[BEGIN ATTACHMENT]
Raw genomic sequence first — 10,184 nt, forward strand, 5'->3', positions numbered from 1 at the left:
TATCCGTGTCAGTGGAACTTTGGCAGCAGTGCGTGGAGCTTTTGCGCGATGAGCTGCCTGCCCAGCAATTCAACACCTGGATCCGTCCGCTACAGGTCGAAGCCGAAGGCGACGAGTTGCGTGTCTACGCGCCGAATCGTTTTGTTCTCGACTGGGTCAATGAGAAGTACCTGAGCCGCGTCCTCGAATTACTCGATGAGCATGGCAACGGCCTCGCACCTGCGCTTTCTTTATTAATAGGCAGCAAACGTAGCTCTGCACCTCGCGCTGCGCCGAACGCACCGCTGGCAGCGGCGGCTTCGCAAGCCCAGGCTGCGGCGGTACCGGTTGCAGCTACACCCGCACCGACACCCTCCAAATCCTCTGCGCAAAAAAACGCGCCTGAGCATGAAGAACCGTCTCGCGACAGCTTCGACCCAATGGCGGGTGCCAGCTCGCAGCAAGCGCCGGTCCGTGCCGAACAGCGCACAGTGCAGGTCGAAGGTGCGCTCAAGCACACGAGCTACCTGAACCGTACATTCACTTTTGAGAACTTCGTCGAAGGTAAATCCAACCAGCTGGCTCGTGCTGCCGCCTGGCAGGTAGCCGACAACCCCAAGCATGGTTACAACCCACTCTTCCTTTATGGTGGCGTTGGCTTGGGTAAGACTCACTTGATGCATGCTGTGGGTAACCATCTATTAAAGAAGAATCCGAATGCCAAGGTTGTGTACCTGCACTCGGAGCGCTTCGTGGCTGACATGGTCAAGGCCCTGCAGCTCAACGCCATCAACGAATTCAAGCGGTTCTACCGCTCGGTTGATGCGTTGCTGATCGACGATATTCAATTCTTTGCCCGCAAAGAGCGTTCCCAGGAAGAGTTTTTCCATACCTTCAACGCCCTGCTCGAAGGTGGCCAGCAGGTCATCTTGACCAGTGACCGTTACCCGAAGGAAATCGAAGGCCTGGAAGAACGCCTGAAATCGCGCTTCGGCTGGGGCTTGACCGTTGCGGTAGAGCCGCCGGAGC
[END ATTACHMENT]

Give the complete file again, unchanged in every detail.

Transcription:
Raw genomic sequence first — 10,184 nt, forward strand, 5'->3', positions numbered from 1 at the left:
TATCCGTGTCAGTGGAACTTTGGCAGCAGTGCGTGGAGCTTTTGCGCGATGAGCTGCCTGCCCAGCAATTCAACACCTGGATCCGTCCGCTACAGGTCGAAGCCGAAGGCGACGAGTTGCGTGTCTACGCGCCGAATCGTTTTGTTCTCGACTGGGTCAATGAGAAGTACCTGAGCCGCGTCCTCGAATTACTCGATGAGCATGGCAACGGCCTCGCACCTGCGCTTTCTTTATTAATAGGCAGCAAACGTAGCTCTGCACCTCGCGCTGCGCCGAACGCACCGCTGGCAGCGGCGGCTTCGCAAGCCCAGGCTGCGGCGGTACCGGTTGCAGCTACACCCGCACCGACACCCTCCAAATCCTCTGCGCAAAAAAACGCGCCTGAGCATGAAGAACCGTCTCGCGACAGCTTCGACCCAATGGCGGGTGCCAGCTCGCAGCAAGCGCCGGTCCGTGCCGAACAGCGCACAGTGCAGGTCGAAGGTGCGCTCAAGCACACGAGCTACCTGAACCGTACATTCACTTTTGAGAACTTCGTCGAAGGTAAATCCAACCAGCTGGCTCGTGCTGCCGCCTGGCAGGTAGCCGACAACCCCAAGCATGGTTACAACCCACTCTTCCTTTATGGTGGCGTTGGCTTGGGTAAGACTCACTTGATGCATGCTGTGGGTAACCATCTATTAAAGAAGAATCCGAATGCCAAGGTTGTGTACCTGCACTCGGAGCGCTTCGTGGCTGACATGGTCAAGGCCCTGCAGCTCAACGCCATCAACGAATTCAAGCGGTTCTACCGCTCGGTTGATGCGTTGCTGATCGACGATATTCAATTCTTTGCCCGCAAAGAGCGTTCCCAGGAAGAGTTTTTCCATACCTTCAACGCCCTGCTCGAAGGTGGCCAGCAGGTCATCTTGACCAGTGACCGTTACCCGAAGGAAATCGAAGGCCTGGAAGAACGCCTGAAATCGCGCTTCGGCTGGGGCTTGACCGTTGCGGTAGAGCCGCCGGAGC